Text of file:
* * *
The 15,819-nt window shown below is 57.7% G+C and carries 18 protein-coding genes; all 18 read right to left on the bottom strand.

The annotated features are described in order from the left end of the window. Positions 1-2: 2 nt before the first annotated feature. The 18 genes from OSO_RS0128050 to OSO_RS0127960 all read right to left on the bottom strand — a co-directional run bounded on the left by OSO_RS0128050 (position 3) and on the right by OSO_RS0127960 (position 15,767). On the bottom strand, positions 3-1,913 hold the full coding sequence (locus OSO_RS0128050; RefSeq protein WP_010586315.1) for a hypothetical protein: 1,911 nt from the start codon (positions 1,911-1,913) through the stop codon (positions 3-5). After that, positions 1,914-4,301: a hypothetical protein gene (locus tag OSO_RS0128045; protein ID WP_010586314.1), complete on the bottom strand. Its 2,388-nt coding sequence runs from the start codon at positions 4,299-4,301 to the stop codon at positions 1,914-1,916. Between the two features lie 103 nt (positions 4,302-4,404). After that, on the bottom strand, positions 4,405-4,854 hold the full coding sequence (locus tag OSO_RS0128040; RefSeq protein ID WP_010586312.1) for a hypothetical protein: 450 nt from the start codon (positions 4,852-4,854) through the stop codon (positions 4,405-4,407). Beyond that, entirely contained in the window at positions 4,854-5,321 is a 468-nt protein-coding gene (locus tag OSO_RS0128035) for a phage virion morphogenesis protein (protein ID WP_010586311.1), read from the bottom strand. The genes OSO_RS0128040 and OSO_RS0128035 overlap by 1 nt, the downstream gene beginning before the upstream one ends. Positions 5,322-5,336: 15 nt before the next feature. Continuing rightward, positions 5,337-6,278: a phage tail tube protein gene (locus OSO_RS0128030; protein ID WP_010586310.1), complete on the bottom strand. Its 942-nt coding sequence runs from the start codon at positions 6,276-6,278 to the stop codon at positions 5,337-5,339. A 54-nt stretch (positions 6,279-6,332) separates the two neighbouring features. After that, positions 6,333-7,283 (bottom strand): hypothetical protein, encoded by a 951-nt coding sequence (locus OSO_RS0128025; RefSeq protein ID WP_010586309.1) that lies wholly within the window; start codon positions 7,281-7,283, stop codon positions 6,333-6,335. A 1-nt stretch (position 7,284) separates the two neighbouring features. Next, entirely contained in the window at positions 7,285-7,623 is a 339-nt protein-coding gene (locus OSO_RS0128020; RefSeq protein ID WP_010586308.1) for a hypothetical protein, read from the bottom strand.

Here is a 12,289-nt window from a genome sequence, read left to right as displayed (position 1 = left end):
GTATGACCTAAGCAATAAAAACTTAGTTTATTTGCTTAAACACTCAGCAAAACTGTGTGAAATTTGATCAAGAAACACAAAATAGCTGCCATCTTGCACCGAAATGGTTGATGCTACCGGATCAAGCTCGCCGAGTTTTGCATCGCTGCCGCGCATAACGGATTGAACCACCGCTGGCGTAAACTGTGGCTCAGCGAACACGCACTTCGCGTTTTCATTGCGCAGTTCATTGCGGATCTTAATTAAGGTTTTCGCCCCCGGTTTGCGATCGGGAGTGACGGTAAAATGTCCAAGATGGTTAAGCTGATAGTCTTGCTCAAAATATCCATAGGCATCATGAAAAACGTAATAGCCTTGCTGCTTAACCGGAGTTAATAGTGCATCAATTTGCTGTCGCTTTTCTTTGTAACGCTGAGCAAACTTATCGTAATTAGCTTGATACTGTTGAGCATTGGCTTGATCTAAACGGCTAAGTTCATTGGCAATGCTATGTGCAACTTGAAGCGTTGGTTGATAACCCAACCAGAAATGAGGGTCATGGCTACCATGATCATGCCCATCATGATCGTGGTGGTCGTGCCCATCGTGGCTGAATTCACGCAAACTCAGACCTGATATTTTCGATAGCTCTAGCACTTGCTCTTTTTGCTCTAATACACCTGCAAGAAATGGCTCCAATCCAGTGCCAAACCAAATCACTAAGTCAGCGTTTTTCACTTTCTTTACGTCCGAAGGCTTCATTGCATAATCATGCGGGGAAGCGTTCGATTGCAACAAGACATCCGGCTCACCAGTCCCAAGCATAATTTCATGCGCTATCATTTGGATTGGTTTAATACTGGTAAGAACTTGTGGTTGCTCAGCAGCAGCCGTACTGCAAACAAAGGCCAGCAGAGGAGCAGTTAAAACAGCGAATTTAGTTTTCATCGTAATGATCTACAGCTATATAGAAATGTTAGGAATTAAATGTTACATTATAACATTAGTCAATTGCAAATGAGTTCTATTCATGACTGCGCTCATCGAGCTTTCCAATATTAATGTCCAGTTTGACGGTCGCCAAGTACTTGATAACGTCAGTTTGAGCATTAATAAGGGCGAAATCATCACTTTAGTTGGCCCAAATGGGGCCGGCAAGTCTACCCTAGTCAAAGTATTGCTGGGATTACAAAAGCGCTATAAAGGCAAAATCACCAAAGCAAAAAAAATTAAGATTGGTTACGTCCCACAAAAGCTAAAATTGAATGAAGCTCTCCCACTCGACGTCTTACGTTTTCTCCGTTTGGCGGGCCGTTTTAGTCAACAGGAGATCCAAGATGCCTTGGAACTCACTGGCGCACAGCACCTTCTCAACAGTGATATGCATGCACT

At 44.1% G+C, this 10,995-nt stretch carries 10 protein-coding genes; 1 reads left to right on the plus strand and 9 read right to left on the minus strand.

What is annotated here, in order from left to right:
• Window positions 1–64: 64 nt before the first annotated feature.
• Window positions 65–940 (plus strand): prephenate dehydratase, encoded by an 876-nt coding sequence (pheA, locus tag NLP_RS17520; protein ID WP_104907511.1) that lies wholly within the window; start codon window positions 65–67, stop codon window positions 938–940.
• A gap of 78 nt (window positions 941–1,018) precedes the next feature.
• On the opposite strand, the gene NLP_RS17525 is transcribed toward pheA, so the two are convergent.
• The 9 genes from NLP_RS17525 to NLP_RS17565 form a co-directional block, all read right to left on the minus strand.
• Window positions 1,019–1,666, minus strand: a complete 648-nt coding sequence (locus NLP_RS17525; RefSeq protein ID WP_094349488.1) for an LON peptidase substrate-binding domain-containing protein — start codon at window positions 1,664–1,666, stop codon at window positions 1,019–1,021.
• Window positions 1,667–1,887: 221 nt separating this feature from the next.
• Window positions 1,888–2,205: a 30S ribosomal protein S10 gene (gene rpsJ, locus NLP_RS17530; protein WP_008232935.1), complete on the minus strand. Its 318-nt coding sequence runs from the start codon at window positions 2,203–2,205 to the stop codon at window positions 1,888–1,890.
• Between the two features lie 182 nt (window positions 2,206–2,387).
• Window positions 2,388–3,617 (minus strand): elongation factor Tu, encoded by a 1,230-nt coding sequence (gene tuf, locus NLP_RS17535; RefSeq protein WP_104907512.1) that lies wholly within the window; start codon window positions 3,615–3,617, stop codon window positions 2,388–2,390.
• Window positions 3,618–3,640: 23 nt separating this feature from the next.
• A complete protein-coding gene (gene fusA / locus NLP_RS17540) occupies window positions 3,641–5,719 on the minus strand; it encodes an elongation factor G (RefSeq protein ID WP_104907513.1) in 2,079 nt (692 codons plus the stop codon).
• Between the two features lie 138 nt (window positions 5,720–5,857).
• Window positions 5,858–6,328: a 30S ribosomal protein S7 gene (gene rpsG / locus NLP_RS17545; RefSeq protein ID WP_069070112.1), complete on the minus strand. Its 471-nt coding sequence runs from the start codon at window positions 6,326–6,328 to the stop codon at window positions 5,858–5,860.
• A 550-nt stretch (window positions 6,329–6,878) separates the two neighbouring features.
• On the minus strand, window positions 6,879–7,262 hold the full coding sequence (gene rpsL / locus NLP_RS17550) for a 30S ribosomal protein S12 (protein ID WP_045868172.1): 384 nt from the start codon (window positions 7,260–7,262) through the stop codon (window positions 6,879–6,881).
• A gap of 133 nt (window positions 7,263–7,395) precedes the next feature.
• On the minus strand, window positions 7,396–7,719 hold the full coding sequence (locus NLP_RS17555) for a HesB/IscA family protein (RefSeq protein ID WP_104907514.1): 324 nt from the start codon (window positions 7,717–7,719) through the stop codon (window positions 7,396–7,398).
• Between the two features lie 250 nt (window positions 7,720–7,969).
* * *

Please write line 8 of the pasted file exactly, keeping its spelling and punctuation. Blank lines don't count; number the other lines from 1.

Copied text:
• Window positions 65–940 (plus strand): prephenate dehydratase, encoded by an 876-nt coding sequence (pheA, locus tag NLP_RS17520; protein ID WP_104907511.1) that lies wholly within the window; start codon window positions 65–67, stop codon window positions 938–940.